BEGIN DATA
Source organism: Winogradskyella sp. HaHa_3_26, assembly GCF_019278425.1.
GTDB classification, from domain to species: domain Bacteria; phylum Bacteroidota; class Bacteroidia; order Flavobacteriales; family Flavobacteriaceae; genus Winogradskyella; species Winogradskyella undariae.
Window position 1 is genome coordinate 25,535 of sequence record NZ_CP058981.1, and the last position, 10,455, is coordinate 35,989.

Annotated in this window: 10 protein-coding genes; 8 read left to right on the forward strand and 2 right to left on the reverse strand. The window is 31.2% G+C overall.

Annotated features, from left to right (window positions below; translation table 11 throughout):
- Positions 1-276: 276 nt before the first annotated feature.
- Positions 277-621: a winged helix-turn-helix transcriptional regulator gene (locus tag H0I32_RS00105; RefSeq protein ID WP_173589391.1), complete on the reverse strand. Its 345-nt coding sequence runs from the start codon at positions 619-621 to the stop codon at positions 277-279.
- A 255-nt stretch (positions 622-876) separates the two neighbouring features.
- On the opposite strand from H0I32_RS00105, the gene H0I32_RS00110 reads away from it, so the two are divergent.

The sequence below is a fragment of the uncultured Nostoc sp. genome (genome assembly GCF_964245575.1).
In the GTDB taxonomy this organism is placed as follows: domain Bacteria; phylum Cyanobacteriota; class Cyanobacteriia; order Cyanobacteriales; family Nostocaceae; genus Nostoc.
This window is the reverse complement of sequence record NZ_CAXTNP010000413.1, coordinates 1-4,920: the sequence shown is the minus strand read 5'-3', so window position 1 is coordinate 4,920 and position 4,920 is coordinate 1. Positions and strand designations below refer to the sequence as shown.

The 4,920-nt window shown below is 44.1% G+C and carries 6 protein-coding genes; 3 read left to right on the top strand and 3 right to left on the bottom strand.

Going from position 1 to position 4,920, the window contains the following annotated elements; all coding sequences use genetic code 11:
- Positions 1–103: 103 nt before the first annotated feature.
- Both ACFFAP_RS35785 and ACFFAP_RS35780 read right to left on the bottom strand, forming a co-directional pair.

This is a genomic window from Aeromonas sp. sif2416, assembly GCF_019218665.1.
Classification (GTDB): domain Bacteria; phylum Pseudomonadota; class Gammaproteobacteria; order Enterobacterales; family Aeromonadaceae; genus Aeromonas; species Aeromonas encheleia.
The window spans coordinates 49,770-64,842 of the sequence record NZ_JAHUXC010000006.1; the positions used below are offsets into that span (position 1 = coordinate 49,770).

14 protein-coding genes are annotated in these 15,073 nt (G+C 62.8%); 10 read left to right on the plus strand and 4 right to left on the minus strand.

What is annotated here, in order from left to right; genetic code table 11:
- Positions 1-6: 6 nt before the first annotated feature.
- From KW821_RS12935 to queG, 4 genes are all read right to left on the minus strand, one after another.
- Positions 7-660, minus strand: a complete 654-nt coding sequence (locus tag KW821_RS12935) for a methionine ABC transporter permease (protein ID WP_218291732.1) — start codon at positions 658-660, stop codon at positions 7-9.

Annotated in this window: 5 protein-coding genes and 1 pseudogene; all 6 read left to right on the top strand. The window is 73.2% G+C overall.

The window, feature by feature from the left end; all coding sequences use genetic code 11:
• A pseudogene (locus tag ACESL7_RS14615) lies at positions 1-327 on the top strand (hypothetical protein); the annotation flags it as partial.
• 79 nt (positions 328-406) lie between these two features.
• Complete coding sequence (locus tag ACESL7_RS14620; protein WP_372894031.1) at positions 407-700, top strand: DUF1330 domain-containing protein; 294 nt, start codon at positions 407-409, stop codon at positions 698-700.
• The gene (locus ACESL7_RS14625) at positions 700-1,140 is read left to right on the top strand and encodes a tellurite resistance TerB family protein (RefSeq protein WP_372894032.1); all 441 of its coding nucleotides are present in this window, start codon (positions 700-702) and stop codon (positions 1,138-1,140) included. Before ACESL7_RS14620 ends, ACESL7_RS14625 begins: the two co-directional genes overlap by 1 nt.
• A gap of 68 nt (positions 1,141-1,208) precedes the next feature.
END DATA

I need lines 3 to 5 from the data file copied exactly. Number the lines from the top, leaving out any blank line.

Window position 1 is genome coordinate 25,535 of sequence record NZ_CP058981.1, and the last position, 10,455, is coordinate 35,989.

Annotated in this window: 10 protein-coding genes; 8 read left to right on the forward strand and 2 right to left on the reverse strand. The window is 31.2% G+C overall.

Annotated features, from left to right (window positions below; translation table 11 throughout):